This year, I was particularly focused on Feedback and its impact in our students and colleagues. It is not uncommon to find in our Courses several students and educators new to the studying and teaching/ facilitating in the online environment. We go through the process of becoming familiar with the Learning Management System (LMS) and all our students, teachers and colleagues that will be a participant in our learning. Several of them will join with the uneasiness feeling of lack of previous knowledge or, always popular, insufficient IT skills for learning and facilitating in this new setting. This uneasiness can provoke a predisposed attitude of “I am not sure about this”. This is where Feedback plays such crucial role. Feedback is one of our most important interactions. It serves different purposes such as praise, recommendations for time management and improvement, etc., but, today, I will like to focus on its impact in Mindset.

“Mindset: a particular way of thinking : a person’s attitude or set of opinions about something”

Marriam- Webster Dictionary

Unlike our f2f classes, body language is not part of the communication when giving feedback. In Canvas, our new LMS, we have tools to write or record our feedback and, let’s not forget, screencasts and screenshots. In Pamoja, thanks to moderations and multiple opportunities of Professional Development, we have worked on making our Feedback meaningful and a vehicle to trigger, among our students and PLC, a Growth Mindset.

Is this our aim? It certainly is. We aim to provide Feedback that will help our learners and colleagues to reach their full potential by developing or strengthening skills and mastering content that will help them find a new gear in their learning and repertoire. We make sure that our comments include clear guidelines, options for correcting errors, differentiation, point out those areas where improvement has been observed, etc., and, achieving this in a welcoming and respectful environment where it is evident to all participants that we are commenting on their assessment or production and not the person.

I have had the immense fortune of getting the key question for success: How can I do this better? It goes beyond a grade or collegial observation but a genuine aid to reach mastery and exceed the initial goals. At the beginning of each cohort, as a language teacher, I got plenty of “I am not good with languages” and “I am not sure that this will work”. Through our carefully prepared feedback, our learners begin to realize the possibilities and flexibility of demonstrating their knowledge and skills. It is interesting to see how they reach new goals by dedicating the necessary time to study the complete lesson, practice, and apply their new knowledge with and effective way of connecting content from previous modules.

As educators, with our new model of collaboration, we are fostering a PLC where the feedback is welcome and the opportunities of learning from each other increased exponentially. We are now eager to show our products and practices so that we participate in conversations where we grow together. We are finding ourselves asking “how can I do this better?” and seeking opportunities to continue with our life-long learning and improvement.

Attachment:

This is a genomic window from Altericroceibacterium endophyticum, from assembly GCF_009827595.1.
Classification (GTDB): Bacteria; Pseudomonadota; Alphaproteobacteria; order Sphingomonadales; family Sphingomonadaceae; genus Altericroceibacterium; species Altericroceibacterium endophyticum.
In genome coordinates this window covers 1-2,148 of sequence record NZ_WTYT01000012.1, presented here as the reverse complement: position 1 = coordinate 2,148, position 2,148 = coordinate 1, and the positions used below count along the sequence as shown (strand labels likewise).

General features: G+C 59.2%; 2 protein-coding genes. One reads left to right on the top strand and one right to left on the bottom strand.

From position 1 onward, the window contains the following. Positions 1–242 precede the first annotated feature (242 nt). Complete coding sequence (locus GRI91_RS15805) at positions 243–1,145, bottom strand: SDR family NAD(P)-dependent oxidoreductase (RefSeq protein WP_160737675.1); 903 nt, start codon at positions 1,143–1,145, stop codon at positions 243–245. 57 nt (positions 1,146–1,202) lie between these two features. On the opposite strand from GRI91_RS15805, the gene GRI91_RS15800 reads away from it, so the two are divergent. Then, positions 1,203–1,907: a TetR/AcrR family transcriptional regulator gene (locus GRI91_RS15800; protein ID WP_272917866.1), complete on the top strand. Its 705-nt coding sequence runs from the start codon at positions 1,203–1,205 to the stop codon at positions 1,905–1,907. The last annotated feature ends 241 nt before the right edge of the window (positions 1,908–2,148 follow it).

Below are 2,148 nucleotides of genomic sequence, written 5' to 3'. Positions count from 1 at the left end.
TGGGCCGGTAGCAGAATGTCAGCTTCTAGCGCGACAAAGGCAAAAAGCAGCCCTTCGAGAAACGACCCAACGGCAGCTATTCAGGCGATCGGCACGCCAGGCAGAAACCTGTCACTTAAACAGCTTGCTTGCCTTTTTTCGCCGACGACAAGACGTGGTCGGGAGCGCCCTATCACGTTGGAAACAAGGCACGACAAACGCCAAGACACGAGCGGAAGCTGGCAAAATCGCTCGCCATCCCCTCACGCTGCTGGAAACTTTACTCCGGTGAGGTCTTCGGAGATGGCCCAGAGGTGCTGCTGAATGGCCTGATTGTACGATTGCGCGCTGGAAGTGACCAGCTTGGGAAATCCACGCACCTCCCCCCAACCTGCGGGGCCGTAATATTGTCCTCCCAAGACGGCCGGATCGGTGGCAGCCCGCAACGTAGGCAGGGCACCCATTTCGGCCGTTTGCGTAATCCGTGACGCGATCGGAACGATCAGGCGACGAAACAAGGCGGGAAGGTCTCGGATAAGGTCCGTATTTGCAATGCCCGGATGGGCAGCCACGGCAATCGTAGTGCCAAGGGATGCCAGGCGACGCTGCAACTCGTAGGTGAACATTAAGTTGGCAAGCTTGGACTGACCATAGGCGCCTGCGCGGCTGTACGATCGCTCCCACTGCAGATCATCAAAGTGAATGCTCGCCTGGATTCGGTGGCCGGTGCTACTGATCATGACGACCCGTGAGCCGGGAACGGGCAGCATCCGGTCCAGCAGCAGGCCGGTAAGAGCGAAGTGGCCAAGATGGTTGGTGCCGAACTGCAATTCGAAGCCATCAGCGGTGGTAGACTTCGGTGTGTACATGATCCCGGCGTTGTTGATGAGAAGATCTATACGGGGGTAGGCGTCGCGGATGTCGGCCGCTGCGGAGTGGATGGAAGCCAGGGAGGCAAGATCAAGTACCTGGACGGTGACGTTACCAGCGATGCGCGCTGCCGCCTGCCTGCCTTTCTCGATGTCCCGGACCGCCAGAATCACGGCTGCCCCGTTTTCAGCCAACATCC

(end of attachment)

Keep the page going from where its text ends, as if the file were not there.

This post was written by Pamoja Education Spanish teacher Laura Locker.

Laura L









Image Credit – Flickr Commons

Pamoja education PLC community

November 16, 2015
by Emilia Carrillo

The Countdown to Christmas and the Pamoja Education PLC Community!

Pamoja education PLC community“Hey Miss, it’s only 41 sleeps until Christmas” calls out one of my students at my face to face school as I stand on playground duty sweltering in the heat and humidity of the Australian climate. As I patrol my area I am thinking that this doesn’t feel like Christmas to me and my mind goes back to the cold, dark evenings that led up to Christmas in the UK – how different it is from the experiences of my childhood.

Later the same day I log into to the Pamoja Education Learning Space to see an amazing array of students and teachers from around the world. For all of us there are only 41 sleeps until Christmas but what does this mean for each of us in this international community we work in?

For many, Christmas is a festival celebrated in other cultures, for some, the most important religious event of the year, for others a chance to get together with friends and family. For all of us in the Pamoja Education community the Christmas holiday is a chance to take a break and reflect before starting the New Year and new term.

I don’t know about you, but I have given up making New Year resolutions that I know I am never going to keep. Shockingly I never have competed in a triathlon, I still cannot speak Portuguese and don’t have Grade 8 piano, despite these being New Year resolutions from past years. However, I do still make resolutions but only ones I believe are achievable with the support of those around me.

As members of the Pamoja PLC let’s make a joint resolution…a resolution to create the most international and dynamic learning community that meets regularly, shares expertise, and works collaboratively to improve teaching skills and the academic performance of students.

I will see you in our PLC discussion forums, our PLC blog and our PLC twitter!



This post was written by Pamoja Education Business and Management teacher Ruth West.



Image Credit – Flickr Commons